In January Steve and I went to the Sugarloaf Craft Festival in Chantilly. I wasn’t scouting it out as much as I was looking for something for us to do with a newborn baby. But being surrounded by so many craftsmen wound up being pretty inspiring (not that I had time to make jewelry back in January, but I thought about it a lot). I even bought earrings and a bracelet from an artist I’ve known about for a while. (Thanks, Rosanne!) So why would I do that? Can’t I make jewelry myself? Sure, well, given the time and inclination I could probably make something similar, but one of the things I like to do is surround myself with quality pieces so hopefully I will reflect that in my own work. Strong construction, easy closure, substantial weight, etc. My friend who decorates houses made the suggestion to “study quality” years ago; when you’re accustomed to good-quality furnishings it’s easier to spot the chintzy stuff. Of course sometimes I struggle because the bargain hunter in me sees a deal, but at least I can tell the difference.

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Weekend in the District

Steve has been traveling a lot and doing awesome at work, so I thought it would be fun to reward him with a weekend in DC.
We stayed at The Willard, a beautiful old hotel adjacent to the White House, replete with woodwork, marble, and mosaic tile.
Willard Lobby
Saturday was warm and beautiful, more like September than November. We got settled into our room and then Metro’d to Capitol Hill to browse through Eastern Market. There are tented vendors outside selling handcrafts, produce, and antiques, and inside there are food vendors. It reminded me a lot of Reading Market and Saluhallen.
Eastern Market
Next we Metro’d back to the Mall where there were probably ten different games of football and frisbee going on. We went to the National Gallery of Art to see some favorites by Seurat, Monet, and Gilbert Stuart.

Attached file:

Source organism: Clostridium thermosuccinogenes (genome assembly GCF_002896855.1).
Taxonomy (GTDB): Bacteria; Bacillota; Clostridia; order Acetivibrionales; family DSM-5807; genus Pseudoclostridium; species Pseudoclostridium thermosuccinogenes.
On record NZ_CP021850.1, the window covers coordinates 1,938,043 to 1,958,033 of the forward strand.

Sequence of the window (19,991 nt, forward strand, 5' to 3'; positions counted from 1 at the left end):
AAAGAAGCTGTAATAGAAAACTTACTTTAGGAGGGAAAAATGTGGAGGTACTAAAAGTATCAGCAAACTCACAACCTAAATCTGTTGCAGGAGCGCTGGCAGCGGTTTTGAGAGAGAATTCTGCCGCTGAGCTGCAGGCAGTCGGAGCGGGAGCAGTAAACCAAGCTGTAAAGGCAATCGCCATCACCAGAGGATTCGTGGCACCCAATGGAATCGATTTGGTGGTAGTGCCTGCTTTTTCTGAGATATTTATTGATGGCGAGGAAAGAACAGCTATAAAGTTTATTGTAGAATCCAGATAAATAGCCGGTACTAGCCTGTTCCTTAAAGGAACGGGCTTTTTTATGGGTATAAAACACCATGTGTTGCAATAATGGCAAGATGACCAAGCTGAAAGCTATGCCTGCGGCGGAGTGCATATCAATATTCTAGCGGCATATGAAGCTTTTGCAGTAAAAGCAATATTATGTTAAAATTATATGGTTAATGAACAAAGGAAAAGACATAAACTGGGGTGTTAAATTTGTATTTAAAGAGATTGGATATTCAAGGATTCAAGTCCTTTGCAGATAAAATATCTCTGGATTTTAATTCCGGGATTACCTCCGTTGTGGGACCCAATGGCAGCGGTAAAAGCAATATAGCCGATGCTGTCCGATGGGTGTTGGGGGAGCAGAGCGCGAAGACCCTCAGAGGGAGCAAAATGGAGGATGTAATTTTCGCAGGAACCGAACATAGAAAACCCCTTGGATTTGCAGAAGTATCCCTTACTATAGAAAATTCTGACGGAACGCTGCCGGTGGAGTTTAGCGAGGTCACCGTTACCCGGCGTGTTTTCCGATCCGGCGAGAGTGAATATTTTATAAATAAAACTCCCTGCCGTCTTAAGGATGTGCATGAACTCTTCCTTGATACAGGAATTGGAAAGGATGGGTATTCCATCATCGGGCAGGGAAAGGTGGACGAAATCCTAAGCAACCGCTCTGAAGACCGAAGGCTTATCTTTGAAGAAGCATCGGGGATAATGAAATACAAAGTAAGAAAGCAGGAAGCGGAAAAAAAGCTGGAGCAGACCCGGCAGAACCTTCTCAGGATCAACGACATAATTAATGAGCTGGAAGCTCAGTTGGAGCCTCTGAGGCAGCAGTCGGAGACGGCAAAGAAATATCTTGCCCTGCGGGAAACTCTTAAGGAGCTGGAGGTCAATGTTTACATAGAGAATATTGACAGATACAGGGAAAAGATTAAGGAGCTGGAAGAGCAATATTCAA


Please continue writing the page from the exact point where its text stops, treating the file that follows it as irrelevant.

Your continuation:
Natl Gallery of Art
Dinner was one of the most awesome burgers ever (with sweet potato fries) at Capitol City Brewing Company, plus I have a new affinity for brewery-made root beer. I’m not really a bath person because I get bored, but my body was screaming so after dinner I soaked in the tub, wrapped myself in a luxurious robe, and watched the exciting Texas vs. Texas Tech game.On Sunday we passed on brunch at the Willard, opting for Kramerbooks in DuPont Circle. Blueberry pancakes, fresh fruit, fruit compote, home fries, scrambled eggs, coffee, and juice. I passed on the mimosa this time, but otherwise Yum!
Capitol Hill
It felt like a real fall day, sunny but cool. Unfortunately I was in so much pain when we went next door to Beadazzled that I didn’t even want to look at beads, people. Fortunately the Metro ride to the American Art Museum helped me feel a little better, so we got to see some pieces by Ansel Adams and Georgia O’Keefe. The last little DC treat was to see a helicopter land on the South Lawn of the White House while we waited for the valet to bring the car around. Then we headed home on a ribbon of highway flanked by yellow, orange, and red trees. It was a great weekend and I am so happy to have Steve home for a while.
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Remembering Grandma

My paternal grandmother lived in tidewater (southeastern) Virginia, several hours away, so it’s not like we grew up going over to her house every week. The visits we did have were always fun and there are several things that still immediately bring her to mind. Granddaddy passed away when I was little but we had my grandmother until about 10 years ago, and I miss her. I want to give her a hug and kiss the top of her head (she was a little lady), to hear her genteel accent and sing-songy, “Ooo-oo” when I walked in the kitchen in the morning.

  • Roses. Any time I smell a rose, even at Costco or in a hotel lobby, I am transported back to Grandma’s rose garden that bore what must have been dozens of plants in all different colors. She would cut and arrange them on the dining room table whenever they were blooming. Her Christmas arrangement would contain boxwood, the smell of which also reminds me of her.